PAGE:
In Maharashtra's Shirgaon village, a 'farmer poet' defies stereotypes, seeks freedom through her words
Suvarna Maskar's first poem was published within a few months in 2008 in a Marathi daily Pudhari.
This story is part of a series on the everyday heroes of rural Maharashtra.
The warmth of love harbours relationships
And home is where humanity dwells
Never found respect in that house… but only disrespect
Never had a moment of happiness… but just gloom
So much, so that I begged for my death to the almighty
However, he never let me have that wish
Because our friendship was destined to be
He never let me have that wish
Because I had to see my daughter succeed
The moment had brought back joy in my life
[My daughter cleared the grade VII scholarship exam]
I came across a person on this turn of life
Who gave me a whole new hope to live
And a day came when I forgot everything and dissolved into you
… And I still cherish the memories of that day
— Jivhala (Translated from Marathi by Vishakha Ghadi)
These are the lines from a thank you note written by Suvarna Maskar who describes it as ‘the moment of awakening’. “Maybe because I didn’t know what to do [sic]. I spoke everything,” she says with a sigh of relief. The note is a conversation from 2008 which the 46-year-old Suvarna had with Jadhav ma’am, a Government school teacher in Shirgaon village of Satara’s Wai taluka in Maharashtra.
The note was a build-up of two decades. A farmer and a home-maker, Suvarna always wanted to complete her education. She dropped out after grade X. “During that time, girls were rarely sent to school and I also faced the same,” she recollects. “I felt like I had lost everything in the world.”
Tired of her routine life which had cut her freedom, she would often pray for death. Once while bringing her children back from the school, she conveyed everything to Jadhav ma’am and felt ‘liberated’. Later, she wrote a thank you note which became her first ever work of poetry. “I didn’t know what a poem was,” she remembers.
A week later, she went to the school again for the parents meeting. A school teacher praised the thank you note publicly. Immediately, Jadhav replied saying that Suvarna is a ‘big poet’. “That was the moment when I felt I could achieve something in life,” she says with the widest grin.
Challenges while writing
After the incident, she started exploring the art form. Within a fortnight she wrote a handful of poems. “No one believed that I had written them. People used to ask me how a farmer can be a poet?” she says. A lot of fellow villagers even falsely accused her of plagiarism.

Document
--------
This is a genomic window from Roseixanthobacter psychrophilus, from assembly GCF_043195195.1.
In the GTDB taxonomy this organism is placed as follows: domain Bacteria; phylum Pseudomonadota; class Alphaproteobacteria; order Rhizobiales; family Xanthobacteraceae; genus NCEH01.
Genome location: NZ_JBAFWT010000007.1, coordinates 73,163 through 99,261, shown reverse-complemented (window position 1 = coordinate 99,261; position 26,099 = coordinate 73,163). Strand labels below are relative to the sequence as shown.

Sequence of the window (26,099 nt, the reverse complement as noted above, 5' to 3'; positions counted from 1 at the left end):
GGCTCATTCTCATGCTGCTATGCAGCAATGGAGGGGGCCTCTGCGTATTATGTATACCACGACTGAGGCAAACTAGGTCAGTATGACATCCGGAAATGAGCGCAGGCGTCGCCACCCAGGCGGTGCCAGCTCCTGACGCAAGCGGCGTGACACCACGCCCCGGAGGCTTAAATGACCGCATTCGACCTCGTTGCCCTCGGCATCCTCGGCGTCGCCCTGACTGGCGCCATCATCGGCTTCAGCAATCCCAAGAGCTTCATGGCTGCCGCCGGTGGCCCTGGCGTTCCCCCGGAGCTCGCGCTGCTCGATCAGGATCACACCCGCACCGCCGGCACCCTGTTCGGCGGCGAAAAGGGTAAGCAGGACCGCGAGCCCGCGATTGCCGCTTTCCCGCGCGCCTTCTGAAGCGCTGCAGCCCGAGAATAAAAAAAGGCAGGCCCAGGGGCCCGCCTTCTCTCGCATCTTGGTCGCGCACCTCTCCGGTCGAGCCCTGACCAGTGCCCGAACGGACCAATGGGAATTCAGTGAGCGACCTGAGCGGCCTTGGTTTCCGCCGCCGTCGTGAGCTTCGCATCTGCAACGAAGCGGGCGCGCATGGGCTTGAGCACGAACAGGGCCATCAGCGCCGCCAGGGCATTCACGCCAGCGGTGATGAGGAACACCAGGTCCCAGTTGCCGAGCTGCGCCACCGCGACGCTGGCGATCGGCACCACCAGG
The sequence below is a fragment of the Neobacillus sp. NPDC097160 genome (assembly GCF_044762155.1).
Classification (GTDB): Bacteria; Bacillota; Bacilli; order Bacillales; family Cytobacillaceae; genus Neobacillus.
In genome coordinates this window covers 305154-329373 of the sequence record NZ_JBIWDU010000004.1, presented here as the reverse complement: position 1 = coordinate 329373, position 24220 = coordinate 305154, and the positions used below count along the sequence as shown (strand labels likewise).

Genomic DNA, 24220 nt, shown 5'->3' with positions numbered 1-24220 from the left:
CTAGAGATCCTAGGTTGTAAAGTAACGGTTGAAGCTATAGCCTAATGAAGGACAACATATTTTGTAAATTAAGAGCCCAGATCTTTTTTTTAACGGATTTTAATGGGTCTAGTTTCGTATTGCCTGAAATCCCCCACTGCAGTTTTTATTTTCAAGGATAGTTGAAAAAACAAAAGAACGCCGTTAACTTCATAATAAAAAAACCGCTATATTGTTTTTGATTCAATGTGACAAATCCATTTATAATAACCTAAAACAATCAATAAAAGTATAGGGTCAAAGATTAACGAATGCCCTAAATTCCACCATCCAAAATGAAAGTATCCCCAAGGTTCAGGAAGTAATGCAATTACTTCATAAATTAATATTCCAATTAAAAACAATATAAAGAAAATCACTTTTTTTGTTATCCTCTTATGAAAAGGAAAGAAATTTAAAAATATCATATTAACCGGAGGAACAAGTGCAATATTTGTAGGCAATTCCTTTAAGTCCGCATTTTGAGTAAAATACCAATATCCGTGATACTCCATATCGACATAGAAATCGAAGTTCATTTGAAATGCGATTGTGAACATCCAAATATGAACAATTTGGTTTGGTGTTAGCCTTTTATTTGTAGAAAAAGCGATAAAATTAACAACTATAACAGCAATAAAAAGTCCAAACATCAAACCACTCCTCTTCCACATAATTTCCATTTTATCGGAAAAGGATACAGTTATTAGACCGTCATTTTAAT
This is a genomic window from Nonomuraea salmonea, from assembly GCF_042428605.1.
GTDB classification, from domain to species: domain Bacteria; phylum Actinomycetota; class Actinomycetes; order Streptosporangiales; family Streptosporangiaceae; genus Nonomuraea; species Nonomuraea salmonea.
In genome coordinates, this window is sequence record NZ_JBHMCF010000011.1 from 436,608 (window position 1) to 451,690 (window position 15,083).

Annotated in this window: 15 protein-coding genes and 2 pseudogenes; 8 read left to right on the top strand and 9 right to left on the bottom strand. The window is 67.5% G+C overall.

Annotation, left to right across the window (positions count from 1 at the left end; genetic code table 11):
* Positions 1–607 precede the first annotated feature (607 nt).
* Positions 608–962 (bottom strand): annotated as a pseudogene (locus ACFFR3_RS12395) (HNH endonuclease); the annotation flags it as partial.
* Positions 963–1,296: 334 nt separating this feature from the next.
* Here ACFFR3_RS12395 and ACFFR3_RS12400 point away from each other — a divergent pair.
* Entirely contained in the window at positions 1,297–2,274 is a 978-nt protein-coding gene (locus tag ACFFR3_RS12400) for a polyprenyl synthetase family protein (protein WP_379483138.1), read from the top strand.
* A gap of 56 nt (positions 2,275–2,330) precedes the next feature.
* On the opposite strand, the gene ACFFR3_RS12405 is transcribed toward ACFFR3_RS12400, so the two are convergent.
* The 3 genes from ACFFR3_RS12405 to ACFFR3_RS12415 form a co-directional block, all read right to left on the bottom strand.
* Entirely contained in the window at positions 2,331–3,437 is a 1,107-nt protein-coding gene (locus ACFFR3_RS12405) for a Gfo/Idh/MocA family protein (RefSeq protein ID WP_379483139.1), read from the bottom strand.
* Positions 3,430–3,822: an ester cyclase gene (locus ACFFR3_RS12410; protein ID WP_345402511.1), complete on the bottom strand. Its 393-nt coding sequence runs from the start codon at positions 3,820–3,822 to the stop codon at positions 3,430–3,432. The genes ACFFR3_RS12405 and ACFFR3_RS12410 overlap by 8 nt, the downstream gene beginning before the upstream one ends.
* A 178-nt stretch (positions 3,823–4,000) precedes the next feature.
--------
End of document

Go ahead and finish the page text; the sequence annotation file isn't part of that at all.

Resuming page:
“In the initial days, even my husband didn’t believe that I could write poems. Once after coming from the field, I wrote a poem in front of him. From that instant, he has never doubted me,” she explains. Her husband, Uttam, 53, is a farmer and knows about all her poems. “I like her poems and enjoy listening to them,” he says proudly.
Earlier, she was scared of showing the poems to school teachers and editors of the newspapers. “My husband would proudly show them to the editors,” she says. This restored her lost confidence and soon Suvarna herself began meeting with the school teachers and editors. “This happened only when my husband understood the importance of my poems. He would always take me to various poetry competitions in other talukas of [Satara] district,” she explains.
Her first poem was published within a few months in 2008 in a Marathi daily Pudhari. “That’s when people started believing me,” she asserts. Her mother in law isn’t a big fan of Suvarna choosing the path of poetry. “She would always taunt what you will do by becoming a poet.”
Suvarna is now a regular contributor to Pudhari, Sakal, Gramodhar, Nave Shahar newspapers, and Gumfan, Muktagiri, Amrutgat, Pudcha Paul, Lokjagar, Laxmiputra, Sarvoyda Vichar magazines in Marathi.
“Now, people’s perspective has changed. They have started recognising me as a woman farmer poet,” she says proudly. There are still a lot of challenges ahead. “People aren’t very receptive of romantic poems, but I don’t pay attention to what they say now.” She loves writing poems on love and is breaking the conservative barriers with her romantic poems now.
It’s not just the orthodox society which Suvarna has been battling, she has to complete the majority of the farming work first and then pursue her passion for poetry. Every day she wakes up at five in the morning, completes her household chores, milks her two animals twice and then leaves for farming at 10 am and returns by 6 pm. They own 2.5-acre land where they cultivate sugarcane, jowar, and a few vegetables.
The art of poetry and inspiration
She has a plethora of topics in her repertoire. Some of them include agrarian crisis, alcoholism, addiction, children, rural life, societal issues, women, patriarchy and romantic poems.